Hi, friends. How many of you have gone through the emotional roller coaster that is job hunting? If your Daddy isn’t Donald Trump, then you are probably among the many that has agonized over job boards, perfected your resume/cover letter, squeezed yourself into formal business attire on a hot summers day, looking like a melted birthday cake, only to interview and get the dreaded “we are pursuing other candidate” email a few days later.
Much like a small child, if I don’t get my way (aka if I don’t get that damn job), I throw a fit and give up. One job rejection is all it takes for me to quit applying, and loathe the company that denied me entirely. “WELL FINE, if this cellphone place won’t hire me, I’ll switch services.” “OH OK, car insurance place, you won’t hire me as an insurance rep?! Cancelling my policy, good sir.” See?! I handle job rejection SOOOO well. I’m very well adjusted, thank you very much!
You’ve been scouring the inter webs on frugal living and getting your finances together. You think, “man, there is no way I can save money, I don’t make $X amount, I have bills, and there’s a music festival this weekend I MUST ATTEND.” Deep down, you know you should be paying off credit card debt, student loans, or saving those Benjamin’s ya make, but that takes work.
What if I told you there was an easier way to whip your finances in order, that require the bare minimum of work?! You can still save money, while adhering to your lazy values. It won’t make you a millionaire, but it can help get that debt to vanish, and pad your savings!
Why are people so hesitant to share their salaries? I have some friends who are like me, and openly share their salary, bonuses, and raises. Most people I know are the opposite. Discussing finances is filthy. They don’t share their car payment, mortgage payment, and never even hint at their salary. I’ve never been one to hide what I make. Even when I’m the lowest paid person in the group, I’ll tell people how much I make if asked. Obviously, people should not be tone deaf and bluntly ask, out of nowhere, how much someone makes. But why is it so taboo to share the dirty details of your paycheck?
I hope my generation starts to break down these social barriers, and we are able to have more open, constructive discussions on salaries and careers.
Even though I’ve been out of school for three years, I’m still going to count myself as a recent college graduate. Post-grad life is hard. Way harder than I could ever imagine. It’s the first time you’re actually out on your own. Usually you don’t have access to your parents health care, they kick you off all their bills they kindly paid in school, and you have more expenses than you ever could dream of. And you actually have to start a career, one that will last a lot longer than four years. Ah.
There’s a lot of advice out there on how navigate post grad life. Most of it is very valuable, and very relatable. However, I’ve heard some advice slewed out that is slightly amiss, and sometimes down right insulting to us infiltrating the work force at such a precarious time in the economy.
“Normality is a paved road. It’s comfortable to walk, but no flowers grow on it.”- Vincent Van Gough
One thing that financial bloggers bring up a lot is the Marshmallow Experiment. I’m sure you’ve heard it, but to recap, it was an experiment at Stanford about delayed gratification. Children in the study had the choice between eating one marshmallow now, or waiting 15 minutes and getting two later. The children that could wait for the bigger reward later had healthier BMIs, higher SAT scores, and were less prone to drug addiction.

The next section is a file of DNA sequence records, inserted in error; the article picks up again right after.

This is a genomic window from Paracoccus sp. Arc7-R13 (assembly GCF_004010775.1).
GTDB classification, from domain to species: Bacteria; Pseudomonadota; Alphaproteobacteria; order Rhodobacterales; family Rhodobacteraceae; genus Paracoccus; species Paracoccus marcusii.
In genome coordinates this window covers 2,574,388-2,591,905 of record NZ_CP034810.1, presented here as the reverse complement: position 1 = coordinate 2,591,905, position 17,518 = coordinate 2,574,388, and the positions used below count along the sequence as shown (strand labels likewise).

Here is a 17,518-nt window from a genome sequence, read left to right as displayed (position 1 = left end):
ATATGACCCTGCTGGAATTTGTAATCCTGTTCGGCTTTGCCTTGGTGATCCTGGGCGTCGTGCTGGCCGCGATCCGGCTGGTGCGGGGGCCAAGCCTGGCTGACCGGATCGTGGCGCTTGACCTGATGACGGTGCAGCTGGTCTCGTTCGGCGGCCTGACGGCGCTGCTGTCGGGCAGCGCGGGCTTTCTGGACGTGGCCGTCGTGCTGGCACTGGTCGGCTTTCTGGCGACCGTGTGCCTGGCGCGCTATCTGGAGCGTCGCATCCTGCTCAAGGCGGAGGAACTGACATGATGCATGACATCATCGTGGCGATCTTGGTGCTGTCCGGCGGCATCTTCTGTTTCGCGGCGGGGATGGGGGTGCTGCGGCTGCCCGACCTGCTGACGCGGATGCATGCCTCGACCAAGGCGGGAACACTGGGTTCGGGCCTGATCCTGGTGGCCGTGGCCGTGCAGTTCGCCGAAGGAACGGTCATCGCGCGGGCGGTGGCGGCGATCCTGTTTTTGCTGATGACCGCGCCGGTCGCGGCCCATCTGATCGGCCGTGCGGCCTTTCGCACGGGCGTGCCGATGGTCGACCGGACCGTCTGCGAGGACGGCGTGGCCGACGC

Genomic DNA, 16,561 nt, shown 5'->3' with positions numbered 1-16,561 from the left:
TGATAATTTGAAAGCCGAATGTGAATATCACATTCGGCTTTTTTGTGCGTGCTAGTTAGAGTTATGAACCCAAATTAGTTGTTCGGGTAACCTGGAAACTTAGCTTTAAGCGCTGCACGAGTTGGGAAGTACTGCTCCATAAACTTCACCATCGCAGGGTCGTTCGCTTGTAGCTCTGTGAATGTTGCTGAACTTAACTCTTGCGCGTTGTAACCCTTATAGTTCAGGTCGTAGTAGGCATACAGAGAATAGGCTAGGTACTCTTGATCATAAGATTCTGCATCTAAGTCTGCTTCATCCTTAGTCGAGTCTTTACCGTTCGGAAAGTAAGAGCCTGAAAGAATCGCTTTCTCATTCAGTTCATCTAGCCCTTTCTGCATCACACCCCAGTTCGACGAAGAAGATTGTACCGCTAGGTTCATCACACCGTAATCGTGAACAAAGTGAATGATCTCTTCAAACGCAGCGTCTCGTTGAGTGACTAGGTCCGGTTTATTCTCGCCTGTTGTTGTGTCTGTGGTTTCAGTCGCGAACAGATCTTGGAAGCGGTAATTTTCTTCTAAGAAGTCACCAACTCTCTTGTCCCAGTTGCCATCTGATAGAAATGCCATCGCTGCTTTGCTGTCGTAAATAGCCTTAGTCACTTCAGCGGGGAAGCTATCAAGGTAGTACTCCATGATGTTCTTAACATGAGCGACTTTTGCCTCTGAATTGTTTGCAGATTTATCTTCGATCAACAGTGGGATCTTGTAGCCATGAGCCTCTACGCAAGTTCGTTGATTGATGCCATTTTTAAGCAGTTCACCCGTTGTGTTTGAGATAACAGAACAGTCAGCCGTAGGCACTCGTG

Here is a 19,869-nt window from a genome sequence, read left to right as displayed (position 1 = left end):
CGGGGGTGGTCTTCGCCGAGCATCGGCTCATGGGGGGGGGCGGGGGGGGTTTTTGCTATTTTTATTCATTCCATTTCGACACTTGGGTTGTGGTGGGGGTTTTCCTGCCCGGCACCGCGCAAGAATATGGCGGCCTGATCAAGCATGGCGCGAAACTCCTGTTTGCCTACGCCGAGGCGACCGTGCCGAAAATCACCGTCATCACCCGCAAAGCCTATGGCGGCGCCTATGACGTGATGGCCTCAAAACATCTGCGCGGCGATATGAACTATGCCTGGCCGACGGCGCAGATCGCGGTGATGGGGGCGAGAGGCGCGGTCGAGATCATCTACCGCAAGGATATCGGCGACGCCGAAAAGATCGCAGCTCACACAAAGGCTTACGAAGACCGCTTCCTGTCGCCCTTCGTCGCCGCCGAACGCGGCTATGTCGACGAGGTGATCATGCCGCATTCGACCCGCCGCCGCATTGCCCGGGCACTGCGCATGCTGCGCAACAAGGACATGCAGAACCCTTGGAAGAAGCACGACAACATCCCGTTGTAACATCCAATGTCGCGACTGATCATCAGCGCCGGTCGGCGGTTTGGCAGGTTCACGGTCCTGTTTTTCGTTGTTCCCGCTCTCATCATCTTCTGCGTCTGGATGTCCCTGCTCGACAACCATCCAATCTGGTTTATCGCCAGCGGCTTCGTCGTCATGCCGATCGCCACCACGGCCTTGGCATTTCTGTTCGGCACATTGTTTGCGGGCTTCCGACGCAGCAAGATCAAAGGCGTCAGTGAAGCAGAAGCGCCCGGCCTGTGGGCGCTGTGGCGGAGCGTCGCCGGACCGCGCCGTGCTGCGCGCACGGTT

I have always wondered how I would respond in such a study. I consulted with my husband on this pressing matter. His response: “you’d eat your marshmallow, demand more, and throw a fit if they didn’t bring you some immediately.”
There was no arguing with that response, it was 100% correct.
How many times a day do you say to yourself, “next year will be better, it’ll be MY year!” I catch myself saying this multiple times a day. Especially on December 31st. Every Dec 31st, I am convinced I’ll wake the next day a new, improved human without putting in any work or changing anything. Despite not making any changes, I still expect my waist line to shrink & my bank account to increase.
How is that working out for me? Not well. I set a lot of goals around every NYE, but around January 10th, these goals are forgotten and discarded because, dang it, they take a lot of work!
That was the question I shouted when I first opened up all my student loans accounts. They had been there all four years, silently compounding monstrous interest, and I had blissfully ignored them until graduation day. College was, without a doubt, the best four years of my life. I loved the classes, the experiences, and the freedom.
What I didn’t love, however, were the student loans, and how quickly these things piled on. I attended the cheapest college I could find (excluding community college, that is), and even had some scholarships to boot. When reviewing financial aid, it had an “al la carte” section where you can apply for loans to cover the cost of transportation, technology, and a misc category. I could pay nothing now! Just add the extra expenses to my loans and ta-da, no money worries for the year!
Happy Sunday! I am very excited to launch career chronicles! I will kick off this series with my career progression. I’d love for readers to shoot me an email with their career accomplishments! Hope to hear from you soon!!